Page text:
Official responds to bedroom photos with Anna Nicole
NASSAU, Bahamas — The Bahamas immigration minister denied that his friendship with Anna Nicole Smith influenced his decision to grant her permanent residency after a newspaper ran photos of him in bed with the former Playboy Playmate.
The front-page pictures on Monday showed Smith and Immigration Minister Shane Gibson, both fully clothed, embracing on a bed decorated with pink flowers and a white ribbon. In one of the photos, they look into each other's eyes, their faces only a couple of inches apart.
The 39-year-old Smith had been living in the Bahamas before she died Thursday in Florida. Her claim to an island mansion, which is now in dispute, was the basis for her residency application.
Gibson, an elected member of Parliament from the ruling Progressive Liberal Party, has already been accused of showing Smith preferential treatment by fast-tracking her residency application last year and the photos revived the scandal, with some demanding he resign.
Asked by a local TV station whether his friendship with Smith helped speed her application through the approval process, Gibson replied: "Absolutely not." The interview was broadcast late Monday.
Smith's death opened up a three-way paternity dispute over her 5-month-old daughter and questions of who owns the waterfront mansion she claimed she had received as a gift from a developer from South Carolina.
An inquest into the death of her 20-year-old son Daniel is also pending. He died while visiting his mother and newborn half-sister in a Bahamas hospital in September.
A private pathologist has said methadone contributed to Daniel Smith's death.
Gibson said he and his family became especially close to Smith after her son died.
"Whenever a stranger is in need I find it very difficult to turn my back," he said.
Opposition leader Hubert Ingraham called Monday for police to investigate Gibson's role in the granting of residency to Smith.
Cassius Stuart, leader of the Bahamas Democratic Movement, said Gibson has "shamed" the Bahamas and called for him to resign.
Smith's most recent companion, Howard K. Stern, said Gibson and his family supported Smith after her son died.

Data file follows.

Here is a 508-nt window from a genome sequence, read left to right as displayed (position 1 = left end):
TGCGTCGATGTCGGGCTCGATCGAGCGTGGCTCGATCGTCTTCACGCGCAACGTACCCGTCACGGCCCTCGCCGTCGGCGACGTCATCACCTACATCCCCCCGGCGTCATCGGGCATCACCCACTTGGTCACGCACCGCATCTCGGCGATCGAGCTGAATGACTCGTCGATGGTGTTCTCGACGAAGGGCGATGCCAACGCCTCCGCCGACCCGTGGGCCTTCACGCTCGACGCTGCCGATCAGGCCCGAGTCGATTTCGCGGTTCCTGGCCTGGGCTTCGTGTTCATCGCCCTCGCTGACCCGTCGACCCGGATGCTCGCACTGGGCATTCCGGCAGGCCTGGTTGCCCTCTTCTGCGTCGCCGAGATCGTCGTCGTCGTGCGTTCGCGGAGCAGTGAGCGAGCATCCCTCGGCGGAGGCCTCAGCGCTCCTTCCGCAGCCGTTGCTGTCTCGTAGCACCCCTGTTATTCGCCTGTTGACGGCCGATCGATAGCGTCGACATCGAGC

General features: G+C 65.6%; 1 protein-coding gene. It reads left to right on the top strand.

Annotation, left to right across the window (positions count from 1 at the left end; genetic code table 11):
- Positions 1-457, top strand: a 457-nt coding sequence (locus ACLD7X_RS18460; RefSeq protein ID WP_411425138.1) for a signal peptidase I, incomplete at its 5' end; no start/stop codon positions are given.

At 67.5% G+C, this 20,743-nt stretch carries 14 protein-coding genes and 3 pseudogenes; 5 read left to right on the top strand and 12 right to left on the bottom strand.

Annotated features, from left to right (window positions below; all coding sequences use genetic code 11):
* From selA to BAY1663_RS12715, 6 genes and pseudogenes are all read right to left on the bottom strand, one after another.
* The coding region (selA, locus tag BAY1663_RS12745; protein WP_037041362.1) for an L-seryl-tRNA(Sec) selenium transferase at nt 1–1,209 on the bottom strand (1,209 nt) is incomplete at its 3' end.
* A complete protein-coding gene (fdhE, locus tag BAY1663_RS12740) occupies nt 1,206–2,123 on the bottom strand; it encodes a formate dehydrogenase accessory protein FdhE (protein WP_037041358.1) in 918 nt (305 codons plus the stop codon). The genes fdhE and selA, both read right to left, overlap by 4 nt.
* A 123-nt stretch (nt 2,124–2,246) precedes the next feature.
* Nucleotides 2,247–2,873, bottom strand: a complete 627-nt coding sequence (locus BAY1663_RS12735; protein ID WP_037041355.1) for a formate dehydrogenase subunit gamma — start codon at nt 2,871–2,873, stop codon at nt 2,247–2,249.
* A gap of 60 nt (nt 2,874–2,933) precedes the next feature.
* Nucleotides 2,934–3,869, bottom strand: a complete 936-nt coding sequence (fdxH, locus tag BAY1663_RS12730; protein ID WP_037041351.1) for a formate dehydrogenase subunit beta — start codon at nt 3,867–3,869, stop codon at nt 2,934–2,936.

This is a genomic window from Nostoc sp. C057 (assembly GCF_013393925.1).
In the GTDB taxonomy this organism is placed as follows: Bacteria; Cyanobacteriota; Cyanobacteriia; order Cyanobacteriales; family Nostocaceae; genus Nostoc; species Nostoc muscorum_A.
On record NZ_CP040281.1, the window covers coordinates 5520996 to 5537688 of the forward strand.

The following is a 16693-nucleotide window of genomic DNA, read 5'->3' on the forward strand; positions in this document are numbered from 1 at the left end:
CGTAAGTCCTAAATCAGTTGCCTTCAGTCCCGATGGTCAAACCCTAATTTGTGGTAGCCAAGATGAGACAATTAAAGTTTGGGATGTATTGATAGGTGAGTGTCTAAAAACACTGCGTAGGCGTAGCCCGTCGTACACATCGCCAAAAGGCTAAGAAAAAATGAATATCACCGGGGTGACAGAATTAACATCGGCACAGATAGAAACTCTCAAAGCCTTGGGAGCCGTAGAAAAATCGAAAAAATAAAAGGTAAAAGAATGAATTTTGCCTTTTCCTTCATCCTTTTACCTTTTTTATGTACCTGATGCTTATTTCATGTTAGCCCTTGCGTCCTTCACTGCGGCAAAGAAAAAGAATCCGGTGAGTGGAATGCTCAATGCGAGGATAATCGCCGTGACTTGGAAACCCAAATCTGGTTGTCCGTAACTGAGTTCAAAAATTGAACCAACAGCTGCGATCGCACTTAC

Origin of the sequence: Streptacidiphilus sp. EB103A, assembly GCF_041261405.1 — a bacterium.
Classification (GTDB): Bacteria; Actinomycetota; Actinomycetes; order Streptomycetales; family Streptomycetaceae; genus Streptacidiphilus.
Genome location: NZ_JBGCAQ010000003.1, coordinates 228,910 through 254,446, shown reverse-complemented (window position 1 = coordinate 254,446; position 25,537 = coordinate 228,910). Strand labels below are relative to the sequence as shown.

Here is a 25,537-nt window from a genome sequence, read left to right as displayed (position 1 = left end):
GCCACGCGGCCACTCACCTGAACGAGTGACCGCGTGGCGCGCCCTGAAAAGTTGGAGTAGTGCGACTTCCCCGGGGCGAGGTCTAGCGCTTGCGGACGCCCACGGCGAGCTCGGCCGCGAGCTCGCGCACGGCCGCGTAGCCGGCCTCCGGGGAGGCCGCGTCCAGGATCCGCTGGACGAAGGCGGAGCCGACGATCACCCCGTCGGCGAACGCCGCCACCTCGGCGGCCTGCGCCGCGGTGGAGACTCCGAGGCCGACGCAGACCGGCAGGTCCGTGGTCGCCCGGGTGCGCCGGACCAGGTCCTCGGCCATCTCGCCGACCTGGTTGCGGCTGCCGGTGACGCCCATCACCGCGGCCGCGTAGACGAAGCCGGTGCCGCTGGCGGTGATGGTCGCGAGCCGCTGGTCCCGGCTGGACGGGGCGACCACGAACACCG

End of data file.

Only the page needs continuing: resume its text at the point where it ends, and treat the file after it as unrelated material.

"They came to the house to pray with us on too many occasions to count," Stern said in a statement released by Entertainment Tonight.
The Bahamas granted permanent residency to Smith based on her claim of ownership of the $900,000 house. Smith claimed the developer G. Ben Thompson, a former boyfriend, had given it to her as a gift. But Thompson says it belongs to him because he had loaned Smith money to buy it and she had not paid the debt.
On Monday, Ford Shelley, Thompson's son-in-law, said he found methadone in Smith's bedroom refrigerator when he went to secure the disputed Bahamas mansion after she died.
Stern has since reclaimed the mansion and is staying there with Smith's baby, Dannielynn Hope Marshall Stern.
Stern said in an interview with Entertainment Tonight scheduled to air Tuesday that he is the executor of a will drafted for Smith that is to leave everything to the girl.
Stern is listed on a birth certificate as Dannielynn's father. Two other men have challenged the paternity claim.
A former boyfriend, Larry Birkhead, has filed a lawsuit claiming he is the father.
Prince Frederic von Anhalt, the husband of the actress Zsa Zsa Gabor, has said he had a decade-long affair with Smith and may be the father. He said Monday he plans to file a paternity challenge in court and wants a DNA test.
Since the death in 1995 of her 90-year-old husband, Texas oil tycoon J. Howard Marshall II, Smith had been waging a court battle over his estate.